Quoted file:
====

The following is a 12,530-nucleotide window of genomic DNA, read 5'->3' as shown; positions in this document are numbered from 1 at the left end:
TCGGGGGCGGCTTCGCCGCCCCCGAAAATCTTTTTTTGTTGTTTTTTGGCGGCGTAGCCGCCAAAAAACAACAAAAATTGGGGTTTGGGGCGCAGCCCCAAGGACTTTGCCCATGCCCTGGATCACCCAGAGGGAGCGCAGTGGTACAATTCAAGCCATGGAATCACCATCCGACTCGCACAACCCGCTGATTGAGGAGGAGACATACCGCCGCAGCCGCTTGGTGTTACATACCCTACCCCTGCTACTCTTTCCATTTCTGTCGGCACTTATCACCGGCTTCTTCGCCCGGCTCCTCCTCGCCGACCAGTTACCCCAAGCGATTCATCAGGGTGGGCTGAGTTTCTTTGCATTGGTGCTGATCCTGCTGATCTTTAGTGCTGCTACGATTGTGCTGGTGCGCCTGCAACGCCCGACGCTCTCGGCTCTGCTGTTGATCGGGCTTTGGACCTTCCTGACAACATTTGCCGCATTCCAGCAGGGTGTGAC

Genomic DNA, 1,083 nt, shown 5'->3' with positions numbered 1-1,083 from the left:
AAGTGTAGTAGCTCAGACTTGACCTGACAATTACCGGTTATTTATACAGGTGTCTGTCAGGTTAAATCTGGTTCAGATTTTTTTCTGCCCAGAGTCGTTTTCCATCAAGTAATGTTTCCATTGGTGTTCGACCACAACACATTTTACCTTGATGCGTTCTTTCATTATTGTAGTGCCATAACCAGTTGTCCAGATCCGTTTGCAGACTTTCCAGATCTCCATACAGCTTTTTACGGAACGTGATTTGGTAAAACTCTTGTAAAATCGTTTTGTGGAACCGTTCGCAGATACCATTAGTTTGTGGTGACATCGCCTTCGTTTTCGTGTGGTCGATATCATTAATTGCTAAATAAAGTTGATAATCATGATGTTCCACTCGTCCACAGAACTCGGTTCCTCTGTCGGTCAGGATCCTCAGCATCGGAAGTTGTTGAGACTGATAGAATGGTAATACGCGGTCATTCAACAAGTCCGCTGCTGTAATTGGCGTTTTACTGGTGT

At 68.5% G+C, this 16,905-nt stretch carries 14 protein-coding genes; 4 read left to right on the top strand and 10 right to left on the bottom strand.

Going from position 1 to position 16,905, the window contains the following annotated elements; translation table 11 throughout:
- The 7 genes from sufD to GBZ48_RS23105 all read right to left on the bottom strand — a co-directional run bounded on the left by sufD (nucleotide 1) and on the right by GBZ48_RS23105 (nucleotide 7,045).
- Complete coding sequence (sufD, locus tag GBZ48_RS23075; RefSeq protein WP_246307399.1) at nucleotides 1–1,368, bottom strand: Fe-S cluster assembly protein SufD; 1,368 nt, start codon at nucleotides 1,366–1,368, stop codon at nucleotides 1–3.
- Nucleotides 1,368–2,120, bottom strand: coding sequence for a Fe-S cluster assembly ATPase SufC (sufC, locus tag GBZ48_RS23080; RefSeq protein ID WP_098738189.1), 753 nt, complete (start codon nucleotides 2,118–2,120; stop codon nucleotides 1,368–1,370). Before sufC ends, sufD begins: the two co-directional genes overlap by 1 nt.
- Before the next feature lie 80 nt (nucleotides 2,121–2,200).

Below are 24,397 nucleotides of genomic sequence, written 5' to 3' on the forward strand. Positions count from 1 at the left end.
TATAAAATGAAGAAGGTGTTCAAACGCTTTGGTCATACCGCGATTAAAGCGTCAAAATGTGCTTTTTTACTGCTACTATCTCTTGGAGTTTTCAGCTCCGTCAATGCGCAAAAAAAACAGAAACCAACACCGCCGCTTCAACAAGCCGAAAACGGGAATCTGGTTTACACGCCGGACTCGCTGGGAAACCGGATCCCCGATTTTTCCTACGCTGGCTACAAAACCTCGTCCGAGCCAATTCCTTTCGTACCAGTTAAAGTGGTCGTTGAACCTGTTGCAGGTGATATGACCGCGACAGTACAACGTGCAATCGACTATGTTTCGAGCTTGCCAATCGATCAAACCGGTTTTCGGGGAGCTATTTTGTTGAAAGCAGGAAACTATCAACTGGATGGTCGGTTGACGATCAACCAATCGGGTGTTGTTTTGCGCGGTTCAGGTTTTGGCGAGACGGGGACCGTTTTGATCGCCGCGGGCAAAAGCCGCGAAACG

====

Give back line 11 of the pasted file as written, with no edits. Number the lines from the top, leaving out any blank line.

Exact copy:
Below are 24,397 nucleotides of genomic sequence, written 5' to 3' on the forward strand. Positions count from 1 at the left end.